His ID card was there. Richard Mosely gazed back at him, his face a mirror to the blank mask that was in front of it. Richard Mosely wasn't there anymore, wasn't needed. With a flick of the wrist the card sailed into the garbage bin, along with along stale pack of cigarettes and a lighter. He put his fairly empty wallet into his back pocket; donned a slate-gray jacket, and strode out of the room, where he was accompanied through the series of gates that led to the unknown. It took him a moment to realize he was out. One minute it was gate after gate, buzzing him through, turning keys, latching bolts, and then suddenly, he was standing facing the a row of boarded up houses. The slam of the gate behind him reminded him of what he was doing and where he was. He straightened. He needed new clothes. A new persona. He was Jacob now.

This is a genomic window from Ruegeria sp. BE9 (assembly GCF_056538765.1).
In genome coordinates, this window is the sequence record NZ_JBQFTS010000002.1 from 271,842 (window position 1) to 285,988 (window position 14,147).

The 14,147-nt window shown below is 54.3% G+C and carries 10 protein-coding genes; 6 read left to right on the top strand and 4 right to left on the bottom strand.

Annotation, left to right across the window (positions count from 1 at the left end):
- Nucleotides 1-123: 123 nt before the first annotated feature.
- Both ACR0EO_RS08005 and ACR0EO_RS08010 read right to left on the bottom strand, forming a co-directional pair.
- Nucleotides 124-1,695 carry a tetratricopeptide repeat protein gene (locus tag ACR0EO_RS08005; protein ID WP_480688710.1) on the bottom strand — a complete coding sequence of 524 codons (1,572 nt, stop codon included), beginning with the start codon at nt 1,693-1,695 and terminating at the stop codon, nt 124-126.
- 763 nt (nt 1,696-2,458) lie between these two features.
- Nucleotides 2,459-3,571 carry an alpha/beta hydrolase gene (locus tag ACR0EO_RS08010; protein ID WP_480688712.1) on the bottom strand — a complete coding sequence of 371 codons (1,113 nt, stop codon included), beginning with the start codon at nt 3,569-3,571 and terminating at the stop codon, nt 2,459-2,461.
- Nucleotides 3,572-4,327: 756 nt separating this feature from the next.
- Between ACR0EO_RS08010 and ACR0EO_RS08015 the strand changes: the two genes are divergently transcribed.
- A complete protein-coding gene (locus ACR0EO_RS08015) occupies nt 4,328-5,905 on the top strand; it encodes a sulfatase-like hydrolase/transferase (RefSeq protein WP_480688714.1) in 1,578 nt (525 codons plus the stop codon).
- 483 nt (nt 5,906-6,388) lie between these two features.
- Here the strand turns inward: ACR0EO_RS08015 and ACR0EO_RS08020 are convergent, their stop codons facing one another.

The loss was so evident in her eyes, he could have probably looked like Brian the beast, and she probably would have believed him. She clutched herself to him, and her embrace was hard and desperate, the sobs, the snot, the excitement loud in his ear. For a moment he might have even felt it, the warmth, the acceptance, the love, but only for that moment. In the beginning his hardness had persisted; they decided it was a side-effect of the trauma of his prior life. He would soften eventually, smile again, drink beer with pop and work on the truck together. But now, when it was all new, he was stiff. It was okay. He had reason. They didn't ask him questions. They didn't want to; they didn't want to trip up the imposter. They just wanted their son back, and he would do well enough.